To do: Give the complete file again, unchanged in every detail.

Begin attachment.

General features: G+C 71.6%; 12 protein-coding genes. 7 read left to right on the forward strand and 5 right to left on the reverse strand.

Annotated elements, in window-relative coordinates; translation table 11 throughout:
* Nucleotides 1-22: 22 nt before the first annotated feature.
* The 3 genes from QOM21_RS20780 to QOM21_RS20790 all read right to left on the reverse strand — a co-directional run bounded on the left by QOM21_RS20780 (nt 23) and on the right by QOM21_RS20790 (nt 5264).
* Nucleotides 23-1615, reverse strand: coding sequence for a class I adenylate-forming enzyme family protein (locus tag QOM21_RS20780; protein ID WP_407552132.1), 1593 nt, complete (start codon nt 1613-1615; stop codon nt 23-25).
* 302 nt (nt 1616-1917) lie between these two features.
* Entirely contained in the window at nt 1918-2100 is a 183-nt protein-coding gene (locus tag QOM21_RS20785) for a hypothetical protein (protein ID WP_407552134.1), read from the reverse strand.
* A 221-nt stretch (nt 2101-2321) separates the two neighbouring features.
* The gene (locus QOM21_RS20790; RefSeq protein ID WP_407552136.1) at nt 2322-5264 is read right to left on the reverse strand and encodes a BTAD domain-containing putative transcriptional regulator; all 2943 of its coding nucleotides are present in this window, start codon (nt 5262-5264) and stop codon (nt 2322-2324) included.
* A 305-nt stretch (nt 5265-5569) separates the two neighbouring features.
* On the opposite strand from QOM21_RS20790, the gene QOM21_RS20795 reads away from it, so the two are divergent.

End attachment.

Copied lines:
General features: G+C 71.6%; 12 protein-coding genes. 7 read left to right on the forward strand and 5 right to left on the reverse strand.

Annotated elements, in window-relative coordinates; translation table 11 throughout:
* Nucleotides 1-22: 22 nt before the first annotated feature.
* The 3 genes from QOM21_RS20780 to QOM21_RS20790 all read right to left on the reverse strand — a co-directional run bounded on the left by QOM21_RS20780 (nt 23) and on the right by QOM21_RS20790 (nt 5264).
* Nucleotides 23-1615, reverse strand: coding sequence for a class I adenylate-forming enzyme family protein (locus tag QOM21_RS20780; protein ID WP_407552132.1), 1593 nt, complete (start codon nt 1613-1615; stop codon nt 23-25).
* 302 nt (nt 1616-1917) lie between these two features.
* Entirely contained in the window at nt 1918-2100 is a 183-nt protein-coding gene (locus tag QOM21_RS20785) for a hypothetical protein (protein ID WP_407552134.1), read from the reverse strand.
* A 221-nt stretch (nt 2101-2321) separates the two neighbouring features.
* The gene (locus QOM21_RS20790; RefSeq protein ID WP_407552136.1) at nt 2322-5264 is read right to left on the reverse strand and encodes a BTAD domain-containing putative transcriptional regulator; all 2943 of its coding nucleotides are present in this window, start codon (nt 5262-5264) and stop codon (nt 2322-2324) included.
* A 305-nt stretch (nt 5265-5569) separates the two neighbouring features.
* On the opposite strand from QOM21_RS20790, the gene QOM21_RS20795 reads away from it, so the two are divergent.